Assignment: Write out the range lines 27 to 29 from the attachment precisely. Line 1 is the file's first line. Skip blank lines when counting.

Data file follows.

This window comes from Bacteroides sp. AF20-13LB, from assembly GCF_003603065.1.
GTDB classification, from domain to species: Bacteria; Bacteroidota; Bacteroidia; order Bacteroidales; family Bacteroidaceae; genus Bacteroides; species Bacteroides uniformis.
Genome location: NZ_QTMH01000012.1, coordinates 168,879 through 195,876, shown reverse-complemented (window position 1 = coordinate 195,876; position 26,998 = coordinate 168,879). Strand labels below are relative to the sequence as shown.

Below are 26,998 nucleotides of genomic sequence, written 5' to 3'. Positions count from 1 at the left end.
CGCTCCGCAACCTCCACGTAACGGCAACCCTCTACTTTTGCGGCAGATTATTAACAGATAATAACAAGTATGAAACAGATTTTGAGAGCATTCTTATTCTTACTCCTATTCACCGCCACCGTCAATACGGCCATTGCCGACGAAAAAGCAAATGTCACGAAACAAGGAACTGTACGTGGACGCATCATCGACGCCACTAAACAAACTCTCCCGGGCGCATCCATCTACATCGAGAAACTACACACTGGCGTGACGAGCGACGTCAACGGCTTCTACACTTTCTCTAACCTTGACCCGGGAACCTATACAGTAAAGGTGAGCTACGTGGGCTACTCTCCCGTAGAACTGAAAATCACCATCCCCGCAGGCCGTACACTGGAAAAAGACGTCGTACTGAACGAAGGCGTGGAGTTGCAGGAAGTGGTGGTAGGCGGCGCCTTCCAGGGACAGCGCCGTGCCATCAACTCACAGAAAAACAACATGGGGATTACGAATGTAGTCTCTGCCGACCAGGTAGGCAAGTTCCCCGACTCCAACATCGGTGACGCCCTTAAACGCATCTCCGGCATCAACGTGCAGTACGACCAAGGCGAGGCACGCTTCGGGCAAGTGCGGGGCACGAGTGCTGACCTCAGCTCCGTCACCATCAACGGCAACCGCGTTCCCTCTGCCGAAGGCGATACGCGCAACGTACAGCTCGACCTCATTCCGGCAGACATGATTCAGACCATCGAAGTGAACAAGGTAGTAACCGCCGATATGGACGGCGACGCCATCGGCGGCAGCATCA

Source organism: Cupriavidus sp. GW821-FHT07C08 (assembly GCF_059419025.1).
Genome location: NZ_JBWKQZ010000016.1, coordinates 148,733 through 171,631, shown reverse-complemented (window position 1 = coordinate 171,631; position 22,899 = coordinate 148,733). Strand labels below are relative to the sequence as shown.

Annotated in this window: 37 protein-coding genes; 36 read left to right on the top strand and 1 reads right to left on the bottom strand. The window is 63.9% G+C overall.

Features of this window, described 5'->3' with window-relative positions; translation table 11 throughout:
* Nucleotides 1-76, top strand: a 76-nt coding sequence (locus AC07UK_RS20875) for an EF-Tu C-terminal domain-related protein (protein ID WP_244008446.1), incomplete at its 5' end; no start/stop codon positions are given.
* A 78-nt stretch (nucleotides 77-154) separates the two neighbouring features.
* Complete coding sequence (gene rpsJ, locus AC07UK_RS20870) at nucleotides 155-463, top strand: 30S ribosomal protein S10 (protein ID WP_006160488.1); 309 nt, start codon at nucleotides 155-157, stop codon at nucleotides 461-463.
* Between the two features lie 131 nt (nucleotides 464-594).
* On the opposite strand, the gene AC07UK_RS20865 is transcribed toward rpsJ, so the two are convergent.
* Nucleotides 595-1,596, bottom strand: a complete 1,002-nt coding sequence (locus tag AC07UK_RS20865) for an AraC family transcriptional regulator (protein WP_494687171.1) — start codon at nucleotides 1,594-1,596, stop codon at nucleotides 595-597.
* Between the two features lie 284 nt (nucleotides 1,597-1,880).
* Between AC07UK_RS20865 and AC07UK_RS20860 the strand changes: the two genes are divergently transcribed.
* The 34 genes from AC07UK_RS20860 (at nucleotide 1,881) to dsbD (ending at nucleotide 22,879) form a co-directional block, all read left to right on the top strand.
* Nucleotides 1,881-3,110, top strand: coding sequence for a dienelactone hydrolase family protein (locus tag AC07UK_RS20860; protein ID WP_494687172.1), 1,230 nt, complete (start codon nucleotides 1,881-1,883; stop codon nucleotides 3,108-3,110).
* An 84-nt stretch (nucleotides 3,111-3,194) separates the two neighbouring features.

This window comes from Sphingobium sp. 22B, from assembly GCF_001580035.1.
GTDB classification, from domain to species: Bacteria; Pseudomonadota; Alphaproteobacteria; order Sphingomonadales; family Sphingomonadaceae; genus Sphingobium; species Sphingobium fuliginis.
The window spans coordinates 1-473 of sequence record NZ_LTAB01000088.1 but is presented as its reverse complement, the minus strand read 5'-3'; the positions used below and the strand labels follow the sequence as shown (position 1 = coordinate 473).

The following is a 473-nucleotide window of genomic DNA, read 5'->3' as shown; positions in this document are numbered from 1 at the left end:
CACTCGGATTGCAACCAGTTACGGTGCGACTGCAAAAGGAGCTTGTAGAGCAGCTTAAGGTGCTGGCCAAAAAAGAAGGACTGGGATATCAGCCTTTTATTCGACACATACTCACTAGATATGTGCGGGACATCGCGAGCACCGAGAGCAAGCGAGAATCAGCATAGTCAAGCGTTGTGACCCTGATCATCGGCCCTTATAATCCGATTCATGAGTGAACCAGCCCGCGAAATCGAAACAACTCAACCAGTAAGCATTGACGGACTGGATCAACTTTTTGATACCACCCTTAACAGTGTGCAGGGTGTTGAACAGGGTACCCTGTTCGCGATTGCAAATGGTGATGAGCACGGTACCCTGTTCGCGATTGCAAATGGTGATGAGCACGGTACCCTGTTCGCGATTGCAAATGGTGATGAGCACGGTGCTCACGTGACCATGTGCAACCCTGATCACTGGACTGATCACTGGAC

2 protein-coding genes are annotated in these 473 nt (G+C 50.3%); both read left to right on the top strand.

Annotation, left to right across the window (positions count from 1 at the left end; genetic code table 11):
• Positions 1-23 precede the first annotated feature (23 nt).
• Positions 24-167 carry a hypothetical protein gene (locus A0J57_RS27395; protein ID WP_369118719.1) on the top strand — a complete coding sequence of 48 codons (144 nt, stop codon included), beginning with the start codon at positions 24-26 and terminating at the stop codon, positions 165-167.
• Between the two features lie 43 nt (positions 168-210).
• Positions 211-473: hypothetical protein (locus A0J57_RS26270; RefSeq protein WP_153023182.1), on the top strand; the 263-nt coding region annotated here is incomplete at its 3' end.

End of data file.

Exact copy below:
Annotation, left to right across the window (positions count from 1 at the left end; genetic code table 11):
• Positions 1-23 precede the first annotated feature (23 nt).
• Positions 24-167 carry a hypothetical protein gene (locus A0J57_RS27395; protein ID WP_369118719.1) on the top strand — a complete coding sequence of 48 codons (144 nt, stop codon included), beginning with the start codon at positions 24-26 and terminating at the stop codon, positions 165-167.